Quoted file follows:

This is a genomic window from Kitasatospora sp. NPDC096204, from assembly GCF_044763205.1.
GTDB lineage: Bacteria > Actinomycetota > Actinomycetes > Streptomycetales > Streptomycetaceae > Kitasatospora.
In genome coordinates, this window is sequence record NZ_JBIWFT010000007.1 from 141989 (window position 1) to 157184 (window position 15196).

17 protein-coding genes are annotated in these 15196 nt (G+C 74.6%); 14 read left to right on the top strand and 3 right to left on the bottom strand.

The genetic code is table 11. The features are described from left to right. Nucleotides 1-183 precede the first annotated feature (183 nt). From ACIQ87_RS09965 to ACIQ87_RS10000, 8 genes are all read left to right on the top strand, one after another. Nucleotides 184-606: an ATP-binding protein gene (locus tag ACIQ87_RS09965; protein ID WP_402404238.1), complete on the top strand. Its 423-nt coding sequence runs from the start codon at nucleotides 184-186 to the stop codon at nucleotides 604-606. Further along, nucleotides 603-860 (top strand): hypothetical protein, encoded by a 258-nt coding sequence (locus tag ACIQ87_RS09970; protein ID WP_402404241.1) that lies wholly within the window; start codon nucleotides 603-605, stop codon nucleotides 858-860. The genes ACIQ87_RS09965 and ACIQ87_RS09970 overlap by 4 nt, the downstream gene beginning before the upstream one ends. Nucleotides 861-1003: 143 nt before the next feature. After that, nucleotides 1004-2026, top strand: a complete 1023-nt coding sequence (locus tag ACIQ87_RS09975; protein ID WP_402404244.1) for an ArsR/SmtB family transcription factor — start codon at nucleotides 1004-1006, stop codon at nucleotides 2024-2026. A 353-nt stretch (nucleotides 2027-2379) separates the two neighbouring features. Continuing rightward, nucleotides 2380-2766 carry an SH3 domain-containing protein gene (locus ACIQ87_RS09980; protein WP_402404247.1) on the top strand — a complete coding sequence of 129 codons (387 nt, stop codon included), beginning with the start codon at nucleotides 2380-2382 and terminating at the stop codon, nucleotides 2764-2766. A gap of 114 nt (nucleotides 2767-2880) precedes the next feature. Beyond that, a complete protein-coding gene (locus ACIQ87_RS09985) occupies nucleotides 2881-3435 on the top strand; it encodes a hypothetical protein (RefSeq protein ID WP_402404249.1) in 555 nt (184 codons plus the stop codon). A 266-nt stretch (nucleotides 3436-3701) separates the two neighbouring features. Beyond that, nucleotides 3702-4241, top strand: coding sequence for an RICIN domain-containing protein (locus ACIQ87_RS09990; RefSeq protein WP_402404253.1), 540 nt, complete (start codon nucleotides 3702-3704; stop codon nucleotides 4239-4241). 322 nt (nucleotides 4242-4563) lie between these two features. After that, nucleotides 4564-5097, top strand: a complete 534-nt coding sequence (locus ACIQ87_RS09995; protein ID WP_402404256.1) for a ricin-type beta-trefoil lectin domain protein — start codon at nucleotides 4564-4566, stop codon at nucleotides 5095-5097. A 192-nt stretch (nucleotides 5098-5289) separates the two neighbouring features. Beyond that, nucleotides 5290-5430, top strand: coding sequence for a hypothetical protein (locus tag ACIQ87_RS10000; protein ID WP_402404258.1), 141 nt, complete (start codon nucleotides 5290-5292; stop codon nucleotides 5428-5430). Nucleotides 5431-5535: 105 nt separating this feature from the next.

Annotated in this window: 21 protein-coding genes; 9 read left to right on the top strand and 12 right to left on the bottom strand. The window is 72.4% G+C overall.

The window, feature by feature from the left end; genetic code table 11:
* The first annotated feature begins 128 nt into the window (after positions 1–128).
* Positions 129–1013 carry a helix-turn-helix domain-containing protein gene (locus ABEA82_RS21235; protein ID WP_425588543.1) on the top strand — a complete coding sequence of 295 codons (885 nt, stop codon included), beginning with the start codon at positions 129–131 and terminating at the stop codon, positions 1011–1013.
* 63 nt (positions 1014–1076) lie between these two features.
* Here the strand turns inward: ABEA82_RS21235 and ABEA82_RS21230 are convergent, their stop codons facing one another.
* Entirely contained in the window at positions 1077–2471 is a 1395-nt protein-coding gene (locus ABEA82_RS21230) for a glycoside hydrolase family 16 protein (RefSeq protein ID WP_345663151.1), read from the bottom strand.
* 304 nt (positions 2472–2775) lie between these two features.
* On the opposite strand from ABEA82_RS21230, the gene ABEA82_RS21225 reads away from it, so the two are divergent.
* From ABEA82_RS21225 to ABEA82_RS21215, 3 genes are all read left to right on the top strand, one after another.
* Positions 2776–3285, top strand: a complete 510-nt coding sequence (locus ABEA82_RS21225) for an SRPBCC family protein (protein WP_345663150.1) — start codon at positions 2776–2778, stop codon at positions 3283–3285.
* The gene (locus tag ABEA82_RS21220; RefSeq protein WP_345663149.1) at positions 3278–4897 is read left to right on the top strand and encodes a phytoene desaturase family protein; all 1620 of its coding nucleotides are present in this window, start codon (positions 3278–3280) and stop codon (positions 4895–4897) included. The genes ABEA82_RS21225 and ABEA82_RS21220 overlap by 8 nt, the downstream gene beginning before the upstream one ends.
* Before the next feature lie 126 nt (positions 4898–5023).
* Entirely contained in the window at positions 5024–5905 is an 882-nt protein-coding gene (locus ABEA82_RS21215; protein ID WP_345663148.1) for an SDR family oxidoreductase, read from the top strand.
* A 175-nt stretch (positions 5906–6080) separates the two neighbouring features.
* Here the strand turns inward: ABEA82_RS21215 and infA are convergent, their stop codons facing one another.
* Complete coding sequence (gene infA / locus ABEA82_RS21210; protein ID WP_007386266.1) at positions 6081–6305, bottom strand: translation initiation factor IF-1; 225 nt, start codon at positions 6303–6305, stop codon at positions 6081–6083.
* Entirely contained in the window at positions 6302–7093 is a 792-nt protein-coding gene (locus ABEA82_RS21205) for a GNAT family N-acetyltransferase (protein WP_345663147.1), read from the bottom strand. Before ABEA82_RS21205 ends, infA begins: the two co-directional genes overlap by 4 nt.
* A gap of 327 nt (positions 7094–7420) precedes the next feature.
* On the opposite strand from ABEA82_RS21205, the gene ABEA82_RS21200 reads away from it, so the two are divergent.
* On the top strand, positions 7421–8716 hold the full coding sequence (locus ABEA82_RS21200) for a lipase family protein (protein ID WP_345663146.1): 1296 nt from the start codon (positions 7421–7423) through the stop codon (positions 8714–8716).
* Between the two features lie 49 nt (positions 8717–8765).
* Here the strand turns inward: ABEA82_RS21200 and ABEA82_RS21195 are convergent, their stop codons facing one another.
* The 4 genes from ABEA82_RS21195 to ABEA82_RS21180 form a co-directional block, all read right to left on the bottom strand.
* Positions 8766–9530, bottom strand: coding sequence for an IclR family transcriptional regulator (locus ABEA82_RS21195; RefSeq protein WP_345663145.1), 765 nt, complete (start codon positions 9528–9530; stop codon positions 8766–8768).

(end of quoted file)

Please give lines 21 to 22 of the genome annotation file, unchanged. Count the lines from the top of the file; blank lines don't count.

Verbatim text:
* Here the strand turns inward: ABEA82_RS21215 and infA are convergent, their stop codons facing one another.
* Complete coding sequence (gene infA / locus ABEA82_RS21210; protein ID WP_007386266.1) at positions 6081–6305, bottom strand: translation initiation factor IF-1; 225 nt, start codon at positions 6303–6305, stop codon at positions 6081–6083.